Engineering, symbolism, or art?

What was once necessary then becomes beautiful, then iconic… and then interpreted.

Stone Celtic high cross at Iona. Own photo.
At Mesa Verde National Park, a line of shallow circular holes marches across a flat stone patio in front of an ancient pueblo. I sat through a ranger’s talk about their religious significance. I asked him if they might, instead, be footers for a wooden structure, now gone. “Impossible!” he exclaimed.
We moderns see things through our own cultural biases. One of these is that we are more rational than our ancestors, who lived in a world dominated by superstition.
Iona in the Hebrides is notable for its cluster of Celtic crosses; historians debate whether they or those at Ahenny in Ireland are the oldest. The design is certainly Anglo-Irish in origin. Columba, the founder of Iona Abbey, was an Irishman.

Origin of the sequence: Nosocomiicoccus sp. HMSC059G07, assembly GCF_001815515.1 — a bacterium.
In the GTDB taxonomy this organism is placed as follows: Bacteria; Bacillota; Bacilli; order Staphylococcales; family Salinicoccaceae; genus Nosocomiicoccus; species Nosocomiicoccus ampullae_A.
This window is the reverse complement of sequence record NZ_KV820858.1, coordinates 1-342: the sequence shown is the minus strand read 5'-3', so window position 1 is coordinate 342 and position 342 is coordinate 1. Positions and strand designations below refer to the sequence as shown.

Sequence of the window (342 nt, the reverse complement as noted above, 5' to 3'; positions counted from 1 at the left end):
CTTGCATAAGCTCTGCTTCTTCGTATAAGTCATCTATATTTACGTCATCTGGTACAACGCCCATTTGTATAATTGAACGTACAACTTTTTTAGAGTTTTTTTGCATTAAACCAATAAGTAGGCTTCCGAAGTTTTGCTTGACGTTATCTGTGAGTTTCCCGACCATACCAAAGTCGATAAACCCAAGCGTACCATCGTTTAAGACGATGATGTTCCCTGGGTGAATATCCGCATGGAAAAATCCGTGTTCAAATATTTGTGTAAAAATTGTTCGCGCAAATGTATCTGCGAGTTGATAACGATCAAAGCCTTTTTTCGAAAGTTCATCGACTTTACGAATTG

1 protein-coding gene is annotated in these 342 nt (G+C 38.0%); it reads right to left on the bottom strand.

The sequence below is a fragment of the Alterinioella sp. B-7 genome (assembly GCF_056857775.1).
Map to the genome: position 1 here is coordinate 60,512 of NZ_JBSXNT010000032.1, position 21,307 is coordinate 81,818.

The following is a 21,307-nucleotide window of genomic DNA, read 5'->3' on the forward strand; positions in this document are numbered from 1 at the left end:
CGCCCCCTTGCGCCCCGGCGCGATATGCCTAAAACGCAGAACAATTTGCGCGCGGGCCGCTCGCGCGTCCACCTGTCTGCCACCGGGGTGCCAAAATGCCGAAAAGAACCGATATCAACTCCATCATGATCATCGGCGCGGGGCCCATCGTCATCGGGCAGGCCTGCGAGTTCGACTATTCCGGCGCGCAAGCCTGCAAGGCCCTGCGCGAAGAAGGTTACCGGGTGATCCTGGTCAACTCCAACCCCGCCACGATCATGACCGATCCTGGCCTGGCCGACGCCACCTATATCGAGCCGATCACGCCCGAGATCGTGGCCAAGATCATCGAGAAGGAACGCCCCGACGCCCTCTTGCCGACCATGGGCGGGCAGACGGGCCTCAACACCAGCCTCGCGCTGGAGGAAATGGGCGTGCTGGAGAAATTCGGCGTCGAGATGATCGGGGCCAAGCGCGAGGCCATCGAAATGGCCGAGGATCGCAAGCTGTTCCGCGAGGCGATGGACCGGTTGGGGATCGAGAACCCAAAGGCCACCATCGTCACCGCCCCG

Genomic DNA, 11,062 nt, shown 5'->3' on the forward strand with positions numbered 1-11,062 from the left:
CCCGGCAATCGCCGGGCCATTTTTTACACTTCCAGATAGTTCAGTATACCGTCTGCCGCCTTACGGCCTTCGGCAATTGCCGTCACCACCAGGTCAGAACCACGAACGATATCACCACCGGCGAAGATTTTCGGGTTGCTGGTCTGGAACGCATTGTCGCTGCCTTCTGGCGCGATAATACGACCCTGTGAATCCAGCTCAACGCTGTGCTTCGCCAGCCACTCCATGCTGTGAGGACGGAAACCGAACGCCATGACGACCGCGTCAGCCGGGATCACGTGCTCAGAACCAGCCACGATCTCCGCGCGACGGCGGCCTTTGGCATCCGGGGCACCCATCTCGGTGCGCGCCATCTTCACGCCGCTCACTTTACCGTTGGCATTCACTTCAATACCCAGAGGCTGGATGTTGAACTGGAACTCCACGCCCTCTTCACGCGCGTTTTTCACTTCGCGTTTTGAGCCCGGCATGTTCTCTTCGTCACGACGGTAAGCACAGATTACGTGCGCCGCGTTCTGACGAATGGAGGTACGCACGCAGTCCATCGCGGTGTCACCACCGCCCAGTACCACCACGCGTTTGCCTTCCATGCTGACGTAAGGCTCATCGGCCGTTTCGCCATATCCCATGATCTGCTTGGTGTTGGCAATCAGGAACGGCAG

Pictish Kirkyard stone, Aberlemno, Angus, Scotland, UK. Here the circle is motif, not structure.
Christianity was first introduced into the British Isles by the Romans. By 200 AD the British Christian church was flourishing. However, with the end of Roman influences, Angles, Saxons, Jutes and others overran England, driving out the Celts. Christianity survived (with them) in the wild outposts of Ireland, Wales, and Scotland. By the time Augustinelanded at Canterbury to found the English church, there was a well-established tradition of stone high crosses in the areas converted by the Hiberno-Scottish mission.
They may reflect the lack of trees in the northern islands, or that stone lasts longer than wood. Or, the stones may have been a fusion of wooden crosses and the earlier pagan tradition of standing stones.
Cloncha cross and church near Culdaff, County Donegal, Ireland. Without the circles, the arms must be squatter and shorter. Photo courtesy Radosław Botev